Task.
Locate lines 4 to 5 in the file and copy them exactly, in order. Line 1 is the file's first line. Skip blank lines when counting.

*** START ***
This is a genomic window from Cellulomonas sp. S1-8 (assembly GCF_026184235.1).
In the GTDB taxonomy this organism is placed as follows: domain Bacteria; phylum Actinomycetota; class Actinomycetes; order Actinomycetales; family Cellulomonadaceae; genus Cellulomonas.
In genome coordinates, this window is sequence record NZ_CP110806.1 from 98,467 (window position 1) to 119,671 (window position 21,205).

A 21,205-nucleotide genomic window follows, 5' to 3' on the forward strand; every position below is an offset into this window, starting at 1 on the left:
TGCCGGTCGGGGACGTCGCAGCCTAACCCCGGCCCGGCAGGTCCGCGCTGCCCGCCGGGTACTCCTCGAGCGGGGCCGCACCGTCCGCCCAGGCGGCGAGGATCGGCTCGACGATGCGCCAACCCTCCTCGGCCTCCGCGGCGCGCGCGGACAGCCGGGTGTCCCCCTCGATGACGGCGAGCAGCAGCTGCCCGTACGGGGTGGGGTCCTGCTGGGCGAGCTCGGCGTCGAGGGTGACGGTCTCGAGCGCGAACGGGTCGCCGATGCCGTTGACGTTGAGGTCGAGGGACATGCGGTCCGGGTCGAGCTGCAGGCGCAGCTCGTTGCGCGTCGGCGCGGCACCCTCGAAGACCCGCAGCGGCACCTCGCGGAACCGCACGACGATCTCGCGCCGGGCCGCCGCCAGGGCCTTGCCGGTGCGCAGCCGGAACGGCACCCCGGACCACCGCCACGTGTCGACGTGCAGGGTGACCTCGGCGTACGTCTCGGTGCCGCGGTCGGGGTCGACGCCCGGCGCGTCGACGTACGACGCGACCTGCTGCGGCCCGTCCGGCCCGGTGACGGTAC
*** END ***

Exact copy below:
A 21,205-nucleotide genomic window follows, 5' to 3' on the forward strand; every position below is an offset into this window, starting at 1 on the left:
TGCCGGTCGGGGACGTCGCAGCCTAACCCCGGCCCGGCAGGTCCGCGCTGCCCGCCGGGTACTCCTCGAGCGGGGCCGCACCGTCCGCCCAGGCGGCGAGGATCGGCTCGACGATGCGCCAACCCTCCTCGGCCTCCGCGGCGCGCGCGGACAGCCGGGTGTCCCCCTCGATGACGGCGAGCAGCAGCTGCCCGTACGGGGTGGGGTCCTGCTGGGCGAGCTCGGCGTCGAGGGTGACGGTCTCGAGCGCGAACGGGTCGCCGATGCCGTTGACGTTGAGGTCGAGGGACATGCGGTCCGGGTCGAGCTGCAGGCGCAGCTCGTTGCGCGTCGGCGCGGCACCCTCGAAGACCCGCAGCGGCACCTCGCGGAACCGCACGACGATCTCGCGCCGGGCCGCCGCCAGGGCCTTGCCGGTGCGCAGCCGGAACGGCACCCCGGACCACCGCCACGTGTCGACGTGCAGGGTGACCTCGGCGTACGTCTCGGTGCCGCGGTCGGGGTCGACGCCCGGCGCGTCGACGTACGACGCGACCTGCTGCGGCCCGTCCGGCCCGGTGACGGTAC